Thomas is horrified by the condition of the few remaining faeries. As one would be. But this all takes place without the mention that there are, in fact, human slaves in this time period. Britain, despite its eventual abolition of the slave trade and pressures on other countries to do the same, played a large role in global human trafficking.
From references to the queen being a widow, we know that this is set after the death of Queen Victoria's husband, whom she famously mourned. Other bits of context suggest that it takes place fairly recently after his death. That makes The Accidental Afterlife of Thomas Marsden set in 1861 or sometime afterwards. At this time, there would still have been people living in London whose parents and grandparents had been slaves or who had been slaves themselves. What would Afterlife have been like if Thomas's human family had been descendants of slaves?
You may also recognize the early 1860's as that one time America had a civil war. You may also remember that Britain was allied to the slave-holding South.
Now, I don't expect a dirt-poor urchin to know details of American wars or British politics. But I would expect an American ex-pat author to remember those liiiiiittle details. You know, the war that killed more Americans than all previous American wars combined at the time, and the practice of slavery, which still affects race relations and society today.
Trevayne took such care to set this novel in a certain place and time. Why not take that care elsewhere? It would have been so easy for a character to throw in a passing reference to current events. Or for Deadnettle the faery to bitterly remark (in one of his MANY tirades on why humans suck) that humans enslave and exploit other humans. In a book so focused on freeing these faeries from slavery and oppression, the absence of any mention of human slavery is glaring.
And then there's Mordecai: Wait, what?
If you're going to make a Biblical reference by naming your twin protagonist Thomas, you can't expect me not to notice that you named your antagonist Mordecai.
|Ahaserus hears about Mordecai. source|
In The Accidental Afterlife of Thomas Marsden, Mordecai is an oppressor, not a liberator. But even if Thomas's name had not been a Biblical reference, I think I would have noticed that Trevayne gave her antagonist a memorable Old Testament name of a powerful Jewish man...and then made him into a walking anti-Semitic stereotype. Mordecai is purely motivated by greed and the need to amass personal wealth, power, and social influence with the most prominent citizens of the land (the better to manipulate them and drain them of their wealth). He is also extremely cheap and stingy, refusing to pay for decent accommodations and food for the faeries. Without spoiling anything, the arc about Mordecai's relationship to faeryland is also troubling in this light.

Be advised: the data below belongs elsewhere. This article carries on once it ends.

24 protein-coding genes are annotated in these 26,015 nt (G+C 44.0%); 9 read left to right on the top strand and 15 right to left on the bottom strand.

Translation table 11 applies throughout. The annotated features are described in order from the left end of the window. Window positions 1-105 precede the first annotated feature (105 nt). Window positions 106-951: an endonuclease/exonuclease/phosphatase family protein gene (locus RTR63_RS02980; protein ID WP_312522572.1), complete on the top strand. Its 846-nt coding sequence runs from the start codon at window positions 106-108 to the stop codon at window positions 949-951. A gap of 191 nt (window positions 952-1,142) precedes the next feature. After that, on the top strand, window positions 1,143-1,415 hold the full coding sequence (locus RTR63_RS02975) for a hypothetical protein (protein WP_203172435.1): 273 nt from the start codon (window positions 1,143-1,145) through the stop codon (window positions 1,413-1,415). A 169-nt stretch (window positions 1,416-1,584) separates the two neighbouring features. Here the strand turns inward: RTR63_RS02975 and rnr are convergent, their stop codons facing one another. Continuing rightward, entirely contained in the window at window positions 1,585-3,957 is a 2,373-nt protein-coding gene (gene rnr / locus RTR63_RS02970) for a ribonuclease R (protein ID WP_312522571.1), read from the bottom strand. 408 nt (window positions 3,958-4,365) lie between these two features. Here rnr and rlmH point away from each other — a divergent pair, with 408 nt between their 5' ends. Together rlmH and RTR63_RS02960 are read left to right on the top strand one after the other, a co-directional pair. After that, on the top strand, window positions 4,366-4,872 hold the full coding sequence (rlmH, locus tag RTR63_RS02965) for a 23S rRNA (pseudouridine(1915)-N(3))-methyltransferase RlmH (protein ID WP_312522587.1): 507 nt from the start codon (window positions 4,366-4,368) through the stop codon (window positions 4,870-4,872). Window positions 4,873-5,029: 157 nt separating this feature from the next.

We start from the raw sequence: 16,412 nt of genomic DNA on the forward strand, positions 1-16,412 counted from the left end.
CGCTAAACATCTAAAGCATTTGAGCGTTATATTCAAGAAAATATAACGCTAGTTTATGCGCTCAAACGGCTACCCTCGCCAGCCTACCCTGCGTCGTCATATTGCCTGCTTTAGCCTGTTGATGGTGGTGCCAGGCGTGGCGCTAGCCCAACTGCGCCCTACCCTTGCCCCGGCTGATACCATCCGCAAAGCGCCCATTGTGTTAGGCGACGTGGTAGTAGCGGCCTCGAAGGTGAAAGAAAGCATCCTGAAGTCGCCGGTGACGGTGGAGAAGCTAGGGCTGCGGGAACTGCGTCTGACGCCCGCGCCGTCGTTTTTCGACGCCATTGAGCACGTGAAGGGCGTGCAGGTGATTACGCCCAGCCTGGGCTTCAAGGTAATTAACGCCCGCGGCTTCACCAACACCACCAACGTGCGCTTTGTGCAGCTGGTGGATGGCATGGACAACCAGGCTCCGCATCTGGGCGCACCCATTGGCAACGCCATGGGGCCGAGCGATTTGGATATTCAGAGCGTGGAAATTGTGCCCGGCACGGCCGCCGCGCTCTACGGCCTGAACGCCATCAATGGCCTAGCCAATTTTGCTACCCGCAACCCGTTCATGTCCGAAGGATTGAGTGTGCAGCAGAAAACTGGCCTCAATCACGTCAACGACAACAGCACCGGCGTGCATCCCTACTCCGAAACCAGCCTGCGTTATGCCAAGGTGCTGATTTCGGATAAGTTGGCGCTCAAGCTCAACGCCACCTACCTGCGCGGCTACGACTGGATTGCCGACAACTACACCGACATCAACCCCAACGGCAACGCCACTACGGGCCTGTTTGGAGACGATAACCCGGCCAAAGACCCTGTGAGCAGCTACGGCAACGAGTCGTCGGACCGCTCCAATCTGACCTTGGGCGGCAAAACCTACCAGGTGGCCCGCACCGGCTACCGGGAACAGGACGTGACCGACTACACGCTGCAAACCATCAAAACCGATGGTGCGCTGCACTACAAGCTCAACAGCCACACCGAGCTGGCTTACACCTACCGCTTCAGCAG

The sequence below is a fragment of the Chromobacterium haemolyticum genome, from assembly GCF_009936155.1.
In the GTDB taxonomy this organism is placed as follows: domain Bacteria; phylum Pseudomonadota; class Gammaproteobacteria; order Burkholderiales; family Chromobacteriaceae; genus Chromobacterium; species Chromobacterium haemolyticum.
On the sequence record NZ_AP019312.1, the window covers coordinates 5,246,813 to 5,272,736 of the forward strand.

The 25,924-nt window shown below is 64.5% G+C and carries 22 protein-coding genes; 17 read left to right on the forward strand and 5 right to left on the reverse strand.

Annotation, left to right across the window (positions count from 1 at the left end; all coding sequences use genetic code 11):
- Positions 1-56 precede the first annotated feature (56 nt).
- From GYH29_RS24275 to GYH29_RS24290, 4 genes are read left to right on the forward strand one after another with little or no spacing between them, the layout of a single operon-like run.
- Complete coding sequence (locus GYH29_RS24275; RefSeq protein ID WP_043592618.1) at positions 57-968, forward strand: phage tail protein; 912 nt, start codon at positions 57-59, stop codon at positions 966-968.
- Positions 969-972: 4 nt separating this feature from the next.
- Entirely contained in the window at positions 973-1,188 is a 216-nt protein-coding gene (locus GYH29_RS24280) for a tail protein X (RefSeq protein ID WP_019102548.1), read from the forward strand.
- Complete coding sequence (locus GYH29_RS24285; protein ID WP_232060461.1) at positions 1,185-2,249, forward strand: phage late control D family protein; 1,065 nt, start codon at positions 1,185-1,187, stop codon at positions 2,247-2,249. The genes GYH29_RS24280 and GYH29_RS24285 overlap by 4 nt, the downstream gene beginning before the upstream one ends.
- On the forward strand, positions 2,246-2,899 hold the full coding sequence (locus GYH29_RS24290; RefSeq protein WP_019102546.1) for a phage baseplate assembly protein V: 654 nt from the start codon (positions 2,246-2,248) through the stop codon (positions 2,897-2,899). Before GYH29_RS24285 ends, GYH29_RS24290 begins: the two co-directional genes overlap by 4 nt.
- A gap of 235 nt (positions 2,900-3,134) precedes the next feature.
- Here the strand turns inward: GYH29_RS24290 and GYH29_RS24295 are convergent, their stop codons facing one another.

It's fine to have villains of different ethnicities. It's not fine to have those villains be racist caricatures -- villainous because of their race or ethnicity. And in a novel about the enslavement of an oppressed group stolen from their homeland, it would have better fit the tone for the evil sorcerer to have been a Standard-Issue White Male. With none of the baggage attached to the name Mordecai.
To be clear, I haven't read any reviews of this book by Jewish readers. If you have, please leave a comment as I'd be interested to see someone else's take. But this unsavory element kinda makes me want to seek out a review by a Jewish person to see what they thought of the character. Or perhaps I'm just reading too much into this. But usually if I find myself asking, "Is this racist?" it might be racist.
Conclusion and rating
For writing alone, I'm stuck between a 4 and a 5. This was a fresh take on faeries and urban fantasy, which was amazing. I was enchanted and would definitely recommend it, but some transitions were abrupt and confusing. The ending also felt a tad rushed, but it wasn't bad. It all tied neatly together. A couple other things made me raise my eyebrows, but apart from that, the writing is 5-star material.
However, I can't unequivocally give it a 5 on writing. And, due to the problematic aspects I discussed, I'm going to give this one...ehhhh, a 2 or 3. I may still rec to certain people because ideally you should read things for yourself -- but with a very BIG AND LOUD caveat that it contains some cringey elements.
Also ideally, we have an infinite amount of time in which to read an unlimited number of books -- but we don't have infinite reading time, and there are many books out there that don't make you ask, "Is this racist?" So if you read it, do so with that in mind. And definitely rent it from the library rather than paying for it.
I've marked this under Diverse Reads for its (mis)handling of race and ethnicity, but also for the way it delves into other types of diversity. I find myself more disappointed in its antagonist because Trevayne handled other sensitive topics such as extreme poverty, asexuality, and adoption with such a deft and thoughtful touch.